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"Cricks" aren't just limited to Ohio (or Ohia). My family was from SW Penn and all called them "cricks". I haven't heard them called that in many years.
We called them cricks in both Missouri and Mississippi way back when I was a kid in the early 50's.
 

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Hi to all stay safe
I have never had a creek or a crick near my home but I do have two oceans one on the south side of the island is the Atlantic on the north side of the island is the Gulf of mexico. I do have access to a crick in Alabama at my familys property.
Best Regards
Islander:)
 

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They were cricks when I grew up in Wyoming.

Now I live next to the biggest crick on the west coast of two continents. People here call them rivers or creeks. I attribute it to getting away from nature.
 

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I am originally from OK and we called them cricks also, I am in WY now and people look at a little odd and tell me it is a creek. I just say ya'll don't know southern language lol
 

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In Southeast Texas on the Louisiana border we had Sabine Lake, the Neches and Sabine river fed into it, there were bayous if you could run a boat in it, a slough or ditch might feed the bayou, and on the sides of the roads were bar ditches. When a hurricane hit all the named roads became bayous and the interstate turns into a full blown river.
 

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Cricks can serve as a compass in thick woodlands.

In the military, we learned that all water generally flows to the sea. Our instructors told us that if we became lost in woodlands or jungle, just follow the flow of the streams we came across and remember where we started in relation to where the nearest ocean is located.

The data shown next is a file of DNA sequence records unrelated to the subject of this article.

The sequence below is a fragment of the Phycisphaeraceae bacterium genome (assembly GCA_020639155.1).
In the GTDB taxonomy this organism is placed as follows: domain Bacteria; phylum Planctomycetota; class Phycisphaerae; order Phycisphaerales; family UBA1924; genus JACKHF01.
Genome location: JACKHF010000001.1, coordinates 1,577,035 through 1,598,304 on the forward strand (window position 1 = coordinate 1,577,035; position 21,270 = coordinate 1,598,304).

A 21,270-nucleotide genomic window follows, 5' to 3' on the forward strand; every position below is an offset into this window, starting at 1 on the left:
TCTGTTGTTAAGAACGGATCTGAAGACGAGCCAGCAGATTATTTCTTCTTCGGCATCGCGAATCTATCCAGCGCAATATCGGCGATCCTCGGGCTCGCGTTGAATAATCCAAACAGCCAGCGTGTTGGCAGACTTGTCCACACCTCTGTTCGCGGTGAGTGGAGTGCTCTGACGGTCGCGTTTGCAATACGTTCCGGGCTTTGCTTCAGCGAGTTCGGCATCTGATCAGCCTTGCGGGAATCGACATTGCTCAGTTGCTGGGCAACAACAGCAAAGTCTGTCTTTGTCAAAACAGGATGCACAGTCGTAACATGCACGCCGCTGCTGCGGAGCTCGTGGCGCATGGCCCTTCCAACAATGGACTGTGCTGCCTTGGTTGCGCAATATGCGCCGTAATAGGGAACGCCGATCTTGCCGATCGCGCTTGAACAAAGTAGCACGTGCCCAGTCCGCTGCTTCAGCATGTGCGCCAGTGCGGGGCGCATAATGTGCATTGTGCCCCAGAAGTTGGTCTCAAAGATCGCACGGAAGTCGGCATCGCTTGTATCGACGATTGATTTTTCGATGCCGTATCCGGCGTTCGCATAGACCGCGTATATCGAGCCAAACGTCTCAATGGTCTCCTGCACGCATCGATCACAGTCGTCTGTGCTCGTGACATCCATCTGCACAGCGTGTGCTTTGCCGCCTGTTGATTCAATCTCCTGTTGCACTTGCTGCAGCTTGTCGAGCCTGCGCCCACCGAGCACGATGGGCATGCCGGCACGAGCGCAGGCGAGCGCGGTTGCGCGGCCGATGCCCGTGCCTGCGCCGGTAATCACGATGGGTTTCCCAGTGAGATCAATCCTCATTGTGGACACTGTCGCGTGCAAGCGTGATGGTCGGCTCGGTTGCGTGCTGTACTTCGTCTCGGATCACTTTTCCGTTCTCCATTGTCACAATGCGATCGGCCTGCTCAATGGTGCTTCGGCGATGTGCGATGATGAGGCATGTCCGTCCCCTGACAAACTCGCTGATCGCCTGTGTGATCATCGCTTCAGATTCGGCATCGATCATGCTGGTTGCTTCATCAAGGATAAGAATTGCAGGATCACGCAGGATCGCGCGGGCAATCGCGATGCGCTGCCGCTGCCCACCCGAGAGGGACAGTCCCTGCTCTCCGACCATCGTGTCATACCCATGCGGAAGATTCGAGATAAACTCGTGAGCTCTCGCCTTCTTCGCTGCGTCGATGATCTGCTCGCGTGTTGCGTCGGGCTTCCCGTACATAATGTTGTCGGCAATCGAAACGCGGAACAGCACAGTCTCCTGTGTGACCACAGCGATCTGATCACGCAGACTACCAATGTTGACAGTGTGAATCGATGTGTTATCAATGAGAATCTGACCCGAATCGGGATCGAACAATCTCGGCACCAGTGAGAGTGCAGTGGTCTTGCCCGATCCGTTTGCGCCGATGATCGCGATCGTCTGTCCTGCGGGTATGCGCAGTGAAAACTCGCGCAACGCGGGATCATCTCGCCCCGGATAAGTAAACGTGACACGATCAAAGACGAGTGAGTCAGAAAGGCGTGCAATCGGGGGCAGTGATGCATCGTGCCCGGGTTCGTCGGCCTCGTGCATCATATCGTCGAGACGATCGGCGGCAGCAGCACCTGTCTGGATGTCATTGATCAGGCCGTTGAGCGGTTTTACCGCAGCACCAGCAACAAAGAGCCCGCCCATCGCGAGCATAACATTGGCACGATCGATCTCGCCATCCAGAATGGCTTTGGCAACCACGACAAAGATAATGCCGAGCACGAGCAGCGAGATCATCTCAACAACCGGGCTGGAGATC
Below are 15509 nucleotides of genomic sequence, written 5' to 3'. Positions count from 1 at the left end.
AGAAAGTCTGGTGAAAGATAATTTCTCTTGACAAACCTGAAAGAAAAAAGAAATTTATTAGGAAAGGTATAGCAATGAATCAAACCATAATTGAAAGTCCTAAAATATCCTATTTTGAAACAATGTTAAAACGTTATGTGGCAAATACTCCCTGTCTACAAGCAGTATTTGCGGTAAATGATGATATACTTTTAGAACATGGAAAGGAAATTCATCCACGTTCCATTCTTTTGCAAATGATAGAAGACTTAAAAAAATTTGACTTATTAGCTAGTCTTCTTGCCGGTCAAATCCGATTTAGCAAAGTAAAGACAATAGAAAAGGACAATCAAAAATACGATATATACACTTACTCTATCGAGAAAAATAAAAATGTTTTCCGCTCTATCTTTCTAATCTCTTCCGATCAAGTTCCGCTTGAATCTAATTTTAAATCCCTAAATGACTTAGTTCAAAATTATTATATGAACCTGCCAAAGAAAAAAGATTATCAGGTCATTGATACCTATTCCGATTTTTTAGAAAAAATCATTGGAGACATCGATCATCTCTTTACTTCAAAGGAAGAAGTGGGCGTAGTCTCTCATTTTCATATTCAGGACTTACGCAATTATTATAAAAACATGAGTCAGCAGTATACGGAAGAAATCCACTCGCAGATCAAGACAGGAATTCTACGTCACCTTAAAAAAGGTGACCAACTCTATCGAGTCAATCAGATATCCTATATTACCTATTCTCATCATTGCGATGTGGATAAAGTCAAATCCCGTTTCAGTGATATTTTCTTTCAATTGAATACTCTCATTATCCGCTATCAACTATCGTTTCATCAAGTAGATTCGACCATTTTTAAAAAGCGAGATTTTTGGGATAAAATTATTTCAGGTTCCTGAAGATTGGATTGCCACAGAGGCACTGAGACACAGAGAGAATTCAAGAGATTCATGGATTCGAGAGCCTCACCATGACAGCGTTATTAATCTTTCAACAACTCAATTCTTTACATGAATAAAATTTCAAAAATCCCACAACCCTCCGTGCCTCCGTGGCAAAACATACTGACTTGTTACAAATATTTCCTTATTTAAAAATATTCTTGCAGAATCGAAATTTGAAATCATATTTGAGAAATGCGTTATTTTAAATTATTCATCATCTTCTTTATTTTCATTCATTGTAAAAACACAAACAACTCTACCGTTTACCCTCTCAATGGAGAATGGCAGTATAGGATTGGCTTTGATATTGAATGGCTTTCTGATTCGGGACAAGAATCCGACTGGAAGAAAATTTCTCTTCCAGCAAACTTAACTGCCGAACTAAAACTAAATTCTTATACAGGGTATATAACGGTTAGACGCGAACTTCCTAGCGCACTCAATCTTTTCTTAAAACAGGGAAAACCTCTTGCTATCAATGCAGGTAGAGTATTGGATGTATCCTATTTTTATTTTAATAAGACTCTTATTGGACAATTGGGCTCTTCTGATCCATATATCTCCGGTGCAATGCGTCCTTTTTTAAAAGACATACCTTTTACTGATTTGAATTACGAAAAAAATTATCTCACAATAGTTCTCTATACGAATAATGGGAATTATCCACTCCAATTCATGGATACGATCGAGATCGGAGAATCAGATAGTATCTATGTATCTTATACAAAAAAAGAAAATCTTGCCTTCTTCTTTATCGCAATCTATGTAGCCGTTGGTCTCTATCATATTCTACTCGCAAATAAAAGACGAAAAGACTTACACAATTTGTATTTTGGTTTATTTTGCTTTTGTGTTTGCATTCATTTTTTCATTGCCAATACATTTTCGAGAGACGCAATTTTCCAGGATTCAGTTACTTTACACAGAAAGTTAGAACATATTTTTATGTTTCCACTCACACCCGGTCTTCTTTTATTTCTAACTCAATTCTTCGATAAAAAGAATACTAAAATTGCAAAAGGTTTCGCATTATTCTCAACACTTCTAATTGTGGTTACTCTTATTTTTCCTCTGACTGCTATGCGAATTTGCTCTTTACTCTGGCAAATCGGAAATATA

For example, in the East, the ocean is in the East, so the water in the "crick" we come across eventually ends up flowing east.

Now, this might seem pretty simple-minded, but if you are ever lost in scrub oak or pine barrens on an overcast day, as I once was, this bit of information about a crick might help.

Just something to contribute...enjoyable stories about memorable times. I think back to when small farming and friendly neighbors, who allowed us to hunt across their lands, was the norm.

Nowadays, "successful" folks come to the countrysides and buy up the land, where they build a big McMansion off hidden away in the middle of it, and post no trespassing signs.

Aw Shucks!

Old age and recollections about how it used to be. It is what it is, so I need to enjoy what I have now.

Best to all.
 

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I am fortunate to have a family place to hunt. My cousins and I own a few acres in north central Louisiana. It is a portion of a land grant my great, great, great Grandfather moved from Georgia to live on in 1840. I can visit 4 family plantation sites that were established on the old section line road that now serves as a high line, in part. Three of them and my great grandfather's home I can visit without leaving my side-by-side.

I lived on some of this acreage as a child. But for electric lights, we lived pretty much like they did when the old house was built, sometime around the end of the Civil War as best I can figure. I found later in life that some of the black folks that were always so good to help out when we needed labor were actually descendants of great, great, great Grandpa Thomas' slaves. The families remained close until my grandmother died in the 1970s.

Just being on the place stirs the imagination. My son has fallen under the spell of the place now. Much more than just a place to hunt.
 
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Quarantine and cricks

Carp, being quarantined where I have spent the last almost 44 years is kind of nice. We can get out some, and since I'm retired, "some" is usually enough. The corona hasn't hit southeast Montana, yet. No recorded cases. Our local range is open, it is seeing limited use. And in Montana, creeks, brooks and streams, are cricks, even though spelled "creek". Enjoy, Pete
 

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Crick, creek, ditch...I've used all of'em at one time or another. growing up in WV, on our Mtn in Corley & thereabouts, and NW PA has been an adventure. A mamma cougar raising her young in the house my grandpa built on top of Cogar Mtn next to my aunt's house beside our family graveyard hundreds of years old is a fond memory. Lots of black bear & cougar up there. The little Konawa river flowing around the base full of trout, bass, panfish and the like. It was a river that knecked down to a crick in some places. The Black River up here in NE Ohio does the same as it flows south to north. And the crick that flowed through and around the properties at the base of the Mtn we lived on in Harmony Township, PA ran under the Drake Highway. Rainbows, browns and speckled trout in there! My lil brother and I used to like catching fresh trout for Saturday breakfast In a pool across the highway on that crick. this was 111 years ago, when I was 10 year old...:rolleyes:
 
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